Thomas Hardy’s poem “Drummer Hodge” emphasizes the absurdities of war in a variety of ways, including the following:
- It seems absurd that a drummer, of all people, should die in the war. A drummer’s job is to summon other men to risk their lives; therefore it seems absurd that his own life should be lost.
- A drummer is presumably a non-combatant, someone whose job is not to fight or carry arms but to play the drum he carries. He is no direct threat to any enemy soldier, and thus his death, presumably by being shot, seems especially absurd.
- Drummers were likely to be especially young, indeed even to be boys; the death of a boy in war seems especially absurd.
- Drummers were so low in military rank and so relatively unimportant in terms of military responsibility and decision-making that the death of a drummer seems especially absurd. The death of a general or other commanding officer would seem less ironic than the death of a lowly drummer.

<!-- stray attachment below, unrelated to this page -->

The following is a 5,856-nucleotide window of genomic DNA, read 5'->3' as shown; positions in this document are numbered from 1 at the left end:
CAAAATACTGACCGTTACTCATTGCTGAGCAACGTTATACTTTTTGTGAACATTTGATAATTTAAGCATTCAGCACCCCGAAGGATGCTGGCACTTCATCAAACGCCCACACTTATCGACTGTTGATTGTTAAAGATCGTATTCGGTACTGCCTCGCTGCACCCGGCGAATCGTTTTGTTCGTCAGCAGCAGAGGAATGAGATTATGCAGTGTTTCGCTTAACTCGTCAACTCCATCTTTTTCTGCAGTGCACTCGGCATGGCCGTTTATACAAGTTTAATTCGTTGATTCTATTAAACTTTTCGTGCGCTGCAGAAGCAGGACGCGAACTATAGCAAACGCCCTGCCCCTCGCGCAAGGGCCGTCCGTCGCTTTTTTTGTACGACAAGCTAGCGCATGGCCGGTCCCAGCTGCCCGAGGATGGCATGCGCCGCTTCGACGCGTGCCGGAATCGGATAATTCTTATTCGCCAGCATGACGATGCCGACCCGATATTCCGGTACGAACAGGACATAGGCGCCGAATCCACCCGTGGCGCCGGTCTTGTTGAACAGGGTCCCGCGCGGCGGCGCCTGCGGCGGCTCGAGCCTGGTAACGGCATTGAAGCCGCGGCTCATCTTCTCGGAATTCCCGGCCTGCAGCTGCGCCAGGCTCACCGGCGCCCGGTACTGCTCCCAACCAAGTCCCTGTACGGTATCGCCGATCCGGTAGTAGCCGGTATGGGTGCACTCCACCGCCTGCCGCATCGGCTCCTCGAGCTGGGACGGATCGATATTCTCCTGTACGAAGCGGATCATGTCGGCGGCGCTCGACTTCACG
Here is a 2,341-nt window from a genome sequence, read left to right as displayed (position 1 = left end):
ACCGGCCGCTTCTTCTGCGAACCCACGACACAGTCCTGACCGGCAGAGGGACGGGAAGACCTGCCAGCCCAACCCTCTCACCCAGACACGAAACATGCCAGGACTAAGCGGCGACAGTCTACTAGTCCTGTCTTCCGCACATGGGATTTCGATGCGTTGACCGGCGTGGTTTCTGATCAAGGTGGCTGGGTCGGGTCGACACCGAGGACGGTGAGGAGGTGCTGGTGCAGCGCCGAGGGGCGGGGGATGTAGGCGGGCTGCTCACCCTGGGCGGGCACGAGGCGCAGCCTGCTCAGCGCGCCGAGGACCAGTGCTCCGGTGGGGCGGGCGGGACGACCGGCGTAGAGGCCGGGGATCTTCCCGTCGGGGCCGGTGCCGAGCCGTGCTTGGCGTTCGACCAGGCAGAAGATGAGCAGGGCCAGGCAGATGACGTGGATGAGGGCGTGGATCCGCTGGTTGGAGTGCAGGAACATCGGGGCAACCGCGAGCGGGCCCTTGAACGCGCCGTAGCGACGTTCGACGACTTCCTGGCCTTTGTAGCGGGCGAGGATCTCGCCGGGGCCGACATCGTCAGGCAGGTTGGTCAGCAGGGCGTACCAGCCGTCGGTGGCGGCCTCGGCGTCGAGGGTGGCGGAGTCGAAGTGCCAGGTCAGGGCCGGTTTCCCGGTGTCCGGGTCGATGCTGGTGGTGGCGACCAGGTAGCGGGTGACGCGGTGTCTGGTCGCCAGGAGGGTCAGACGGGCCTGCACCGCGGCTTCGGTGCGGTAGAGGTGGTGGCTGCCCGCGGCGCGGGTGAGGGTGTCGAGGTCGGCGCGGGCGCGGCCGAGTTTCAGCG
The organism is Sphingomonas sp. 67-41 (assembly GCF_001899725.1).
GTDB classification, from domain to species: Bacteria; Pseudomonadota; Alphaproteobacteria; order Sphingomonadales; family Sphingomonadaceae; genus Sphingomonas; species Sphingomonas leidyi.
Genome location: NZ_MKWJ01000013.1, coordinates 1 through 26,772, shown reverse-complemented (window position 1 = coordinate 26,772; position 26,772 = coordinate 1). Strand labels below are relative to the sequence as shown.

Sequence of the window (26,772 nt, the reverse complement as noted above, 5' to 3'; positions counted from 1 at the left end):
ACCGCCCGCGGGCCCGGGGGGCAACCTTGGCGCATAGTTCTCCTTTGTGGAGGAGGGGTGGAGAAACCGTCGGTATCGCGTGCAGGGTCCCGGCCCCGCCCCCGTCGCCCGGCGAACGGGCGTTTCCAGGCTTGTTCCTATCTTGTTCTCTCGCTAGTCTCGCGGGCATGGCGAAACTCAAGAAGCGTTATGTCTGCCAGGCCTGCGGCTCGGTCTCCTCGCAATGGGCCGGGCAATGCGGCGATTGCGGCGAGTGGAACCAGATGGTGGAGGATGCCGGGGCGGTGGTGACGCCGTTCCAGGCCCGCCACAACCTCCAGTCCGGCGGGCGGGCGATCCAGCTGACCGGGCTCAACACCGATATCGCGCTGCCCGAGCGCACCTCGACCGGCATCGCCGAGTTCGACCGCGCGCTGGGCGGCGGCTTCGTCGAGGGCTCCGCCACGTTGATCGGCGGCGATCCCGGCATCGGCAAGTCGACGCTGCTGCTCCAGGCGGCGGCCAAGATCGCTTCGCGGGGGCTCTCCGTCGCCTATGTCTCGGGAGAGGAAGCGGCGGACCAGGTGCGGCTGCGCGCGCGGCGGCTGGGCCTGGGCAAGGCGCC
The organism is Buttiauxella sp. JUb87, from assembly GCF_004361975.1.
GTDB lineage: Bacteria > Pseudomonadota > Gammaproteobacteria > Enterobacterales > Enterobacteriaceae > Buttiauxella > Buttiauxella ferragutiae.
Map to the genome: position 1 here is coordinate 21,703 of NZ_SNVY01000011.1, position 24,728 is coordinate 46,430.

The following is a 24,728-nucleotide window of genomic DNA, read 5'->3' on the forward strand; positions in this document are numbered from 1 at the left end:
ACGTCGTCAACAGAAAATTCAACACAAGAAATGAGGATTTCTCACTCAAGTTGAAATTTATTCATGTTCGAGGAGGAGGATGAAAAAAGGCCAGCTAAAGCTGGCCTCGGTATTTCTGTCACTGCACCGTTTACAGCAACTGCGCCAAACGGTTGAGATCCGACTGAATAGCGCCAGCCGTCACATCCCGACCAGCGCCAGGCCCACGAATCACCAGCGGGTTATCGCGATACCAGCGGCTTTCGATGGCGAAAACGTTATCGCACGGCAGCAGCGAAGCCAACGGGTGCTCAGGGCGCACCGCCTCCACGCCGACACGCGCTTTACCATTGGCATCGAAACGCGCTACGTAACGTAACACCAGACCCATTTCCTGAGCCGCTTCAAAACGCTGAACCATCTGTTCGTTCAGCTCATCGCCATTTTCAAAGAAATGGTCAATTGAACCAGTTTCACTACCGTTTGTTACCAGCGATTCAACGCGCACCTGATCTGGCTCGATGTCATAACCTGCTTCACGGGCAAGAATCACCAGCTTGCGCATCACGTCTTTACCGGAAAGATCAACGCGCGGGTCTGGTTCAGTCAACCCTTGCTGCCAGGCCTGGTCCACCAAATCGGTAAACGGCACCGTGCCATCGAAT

- Drummer Hodge dies and is unceremoniously buried in a land far from home – a land so far away that it poses no real threat to his own country. His death is therefore particularly absurd.
- Hodge never even has much of a chance to acquaint himself with this foreign landscape or its peculiarities before he is killed. He is not a long-serving soldier but apparently has only recently arrived in the place where he quickly dies. His death is therefore especially absurd.
- The opening lines of the poem emphasize the absurdity of Hodge’s plight:
They throw in Drummer Hodge, to rest
Uncoffined—just as found. (1-2)
If “absurdity” implies a lack of meaning or significance, then Hodge’s death seems absurd. It doesn’t really enhance the military might of the enemy. It is not commemorated in any ceremonies that might seem to make some sense of it. The body seems merely something to be disposed of rather than the sacred remains of a fellow human being, to be treated with dignity and respect. Of course, one can’t really blame the people who bury Hodge for the hasty, improvised nature of his burial. They, after all, still have to deal with the absurdities of war, as he no longer does.